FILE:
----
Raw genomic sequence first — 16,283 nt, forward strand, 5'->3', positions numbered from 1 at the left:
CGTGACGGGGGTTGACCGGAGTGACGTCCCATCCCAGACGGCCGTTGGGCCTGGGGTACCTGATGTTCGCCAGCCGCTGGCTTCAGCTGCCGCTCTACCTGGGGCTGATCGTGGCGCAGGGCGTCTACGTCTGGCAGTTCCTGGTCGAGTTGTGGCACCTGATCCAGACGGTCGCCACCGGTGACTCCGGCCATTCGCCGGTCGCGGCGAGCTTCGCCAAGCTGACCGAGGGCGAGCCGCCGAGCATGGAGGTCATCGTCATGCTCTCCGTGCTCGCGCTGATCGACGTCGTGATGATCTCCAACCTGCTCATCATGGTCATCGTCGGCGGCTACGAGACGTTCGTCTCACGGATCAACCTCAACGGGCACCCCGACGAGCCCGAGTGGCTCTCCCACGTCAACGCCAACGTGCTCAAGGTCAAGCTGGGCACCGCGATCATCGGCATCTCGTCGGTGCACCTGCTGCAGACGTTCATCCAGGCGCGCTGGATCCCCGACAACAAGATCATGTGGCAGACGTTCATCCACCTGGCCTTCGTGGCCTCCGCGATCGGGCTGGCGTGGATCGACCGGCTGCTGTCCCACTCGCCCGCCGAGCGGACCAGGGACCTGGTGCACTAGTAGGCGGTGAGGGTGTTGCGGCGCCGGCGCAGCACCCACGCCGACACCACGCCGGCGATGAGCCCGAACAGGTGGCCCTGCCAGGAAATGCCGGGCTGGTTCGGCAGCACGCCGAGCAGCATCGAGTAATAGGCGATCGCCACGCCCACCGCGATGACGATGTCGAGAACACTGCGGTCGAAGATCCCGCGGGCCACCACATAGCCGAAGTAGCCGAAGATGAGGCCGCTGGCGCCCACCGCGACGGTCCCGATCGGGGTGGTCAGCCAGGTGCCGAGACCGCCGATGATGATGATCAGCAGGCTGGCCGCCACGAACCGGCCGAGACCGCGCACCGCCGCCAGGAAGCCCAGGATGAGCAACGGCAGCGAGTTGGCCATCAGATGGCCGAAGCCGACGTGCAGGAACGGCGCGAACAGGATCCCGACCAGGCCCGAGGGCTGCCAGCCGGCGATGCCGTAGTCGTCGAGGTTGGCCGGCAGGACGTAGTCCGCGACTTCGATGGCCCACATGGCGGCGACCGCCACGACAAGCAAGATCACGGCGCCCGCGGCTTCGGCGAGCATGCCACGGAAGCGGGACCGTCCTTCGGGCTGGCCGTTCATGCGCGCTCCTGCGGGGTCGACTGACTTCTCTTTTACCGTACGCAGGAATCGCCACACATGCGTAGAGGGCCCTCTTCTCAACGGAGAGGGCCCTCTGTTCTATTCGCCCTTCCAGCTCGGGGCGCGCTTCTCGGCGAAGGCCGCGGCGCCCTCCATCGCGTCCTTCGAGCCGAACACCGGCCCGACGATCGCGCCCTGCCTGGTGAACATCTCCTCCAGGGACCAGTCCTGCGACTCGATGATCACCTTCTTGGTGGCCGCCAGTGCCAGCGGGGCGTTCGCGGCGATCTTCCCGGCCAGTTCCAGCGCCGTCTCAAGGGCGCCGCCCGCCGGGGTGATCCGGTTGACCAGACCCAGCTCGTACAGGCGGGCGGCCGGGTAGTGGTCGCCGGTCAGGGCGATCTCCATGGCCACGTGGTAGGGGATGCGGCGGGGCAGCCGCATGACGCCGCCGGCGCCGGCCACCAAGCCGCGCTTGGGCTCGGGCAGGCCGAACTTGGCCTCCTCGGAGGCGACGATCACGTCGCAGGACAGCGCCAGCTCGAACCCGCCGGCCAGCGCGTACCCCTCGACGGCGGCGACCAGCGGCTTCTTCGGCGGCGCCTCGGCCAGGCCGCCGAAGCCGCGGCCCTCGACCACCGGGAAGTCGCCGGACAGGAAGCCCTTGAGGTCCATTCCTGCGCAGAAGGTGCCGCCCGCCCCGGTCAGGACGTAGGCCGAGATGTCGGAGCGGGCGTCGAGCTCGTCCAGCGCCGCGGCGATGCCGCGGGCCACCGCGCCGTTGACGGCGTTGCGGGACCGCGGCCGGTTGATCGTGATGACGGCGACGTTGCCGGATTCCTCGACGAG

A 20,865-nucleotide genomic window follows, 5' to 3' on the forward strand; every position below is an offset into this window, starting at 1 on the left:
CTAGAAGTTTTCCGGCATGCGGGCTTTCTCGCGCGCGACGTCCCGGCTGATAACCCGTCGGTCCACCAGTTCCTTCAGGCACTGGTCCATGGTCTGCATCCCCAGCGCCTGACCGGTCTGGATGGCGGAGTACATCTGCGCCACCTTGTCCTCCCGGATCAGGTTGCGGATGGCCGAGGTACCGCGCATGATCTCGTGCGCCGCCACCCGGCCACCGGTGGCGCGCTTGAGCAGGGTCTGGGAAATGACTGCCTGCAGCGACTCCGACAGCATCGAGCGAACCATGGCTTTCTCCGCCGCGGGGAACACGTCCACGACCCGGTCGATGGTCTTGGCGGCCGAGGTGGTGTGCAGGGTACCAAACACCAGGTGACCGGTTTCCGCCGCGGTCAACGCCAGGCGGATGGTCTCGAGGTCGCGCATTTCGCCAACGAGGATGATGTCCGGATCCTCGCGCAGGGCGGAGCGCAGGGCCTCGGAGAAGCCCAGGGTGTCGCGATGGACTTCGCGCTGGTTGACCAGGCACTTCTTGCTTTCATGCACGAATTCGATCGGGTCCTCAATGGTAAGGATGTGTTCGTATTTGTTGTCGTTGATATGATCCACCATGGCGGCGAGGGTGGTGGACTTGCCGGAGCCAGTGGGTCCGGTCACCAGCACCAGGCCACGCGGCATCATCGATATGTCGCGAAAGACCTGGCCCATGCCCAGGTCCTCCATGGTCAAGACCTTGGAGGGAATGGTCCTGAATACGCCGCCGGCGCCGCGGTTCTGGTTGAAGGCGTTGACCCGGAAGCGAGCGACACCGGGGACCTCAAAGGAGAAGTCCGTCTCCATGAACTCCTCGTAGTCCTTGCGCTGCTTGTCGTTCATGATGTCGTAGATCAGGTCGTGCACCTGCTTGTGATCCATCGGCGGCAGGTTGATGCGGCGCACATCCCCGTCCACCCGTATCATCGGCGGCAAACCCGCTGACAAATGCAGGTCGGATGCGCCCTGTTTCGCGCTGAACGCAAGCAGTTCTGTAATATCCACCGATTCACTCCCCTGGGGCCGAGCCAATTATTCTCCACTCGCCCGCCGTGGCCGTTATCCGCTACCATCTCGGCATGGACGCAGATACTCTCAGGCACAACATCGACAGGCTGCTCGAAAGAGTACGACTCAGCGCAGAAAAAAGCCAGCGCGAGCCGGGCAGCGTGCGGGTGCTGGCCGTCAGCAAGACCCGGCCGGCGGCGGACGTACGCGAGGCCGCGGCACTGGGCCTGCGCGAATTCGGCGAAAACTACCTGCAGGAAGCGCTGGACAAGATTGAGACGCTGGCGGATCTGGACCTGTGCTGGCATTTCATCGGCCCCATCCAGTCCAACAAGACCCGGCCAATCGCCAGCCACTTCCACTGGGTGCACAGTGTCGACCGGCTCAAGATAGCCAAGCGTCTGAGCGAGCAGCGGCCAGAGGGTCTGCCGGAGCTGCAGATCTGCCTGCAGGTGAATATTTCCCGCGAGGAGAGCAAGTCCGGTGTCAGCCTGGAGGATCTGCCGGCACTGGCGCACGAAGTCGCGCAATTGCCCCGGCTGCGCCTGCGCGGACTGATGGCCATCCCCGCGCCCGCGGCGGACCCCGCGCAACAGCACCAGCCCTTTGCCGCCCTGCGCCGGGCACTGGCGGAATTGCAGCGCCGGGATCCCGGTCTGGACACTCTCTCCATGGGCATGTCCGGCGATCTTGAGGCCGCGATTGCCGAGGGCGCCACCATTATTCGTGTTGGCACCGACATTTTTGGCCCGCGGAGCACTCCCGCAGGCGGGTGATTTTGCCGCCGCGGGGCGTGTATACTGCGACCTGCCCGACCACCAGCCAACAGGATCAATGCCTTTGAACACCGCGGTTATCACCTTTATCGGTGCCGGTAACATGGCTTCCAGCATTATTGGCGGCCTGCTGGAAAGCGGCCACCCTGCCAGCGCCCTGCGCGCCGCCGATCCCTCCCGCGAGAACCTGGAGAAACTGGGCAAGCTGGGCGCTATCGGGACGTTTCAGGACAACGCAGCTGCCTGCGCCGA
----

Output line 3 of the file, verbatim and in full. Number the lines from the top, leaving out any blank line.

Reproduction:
A 20,865-nucleotide genomic window follows, 5' to 3' on the forward strand; every position below is an offset into this window, starting at 1 on the left: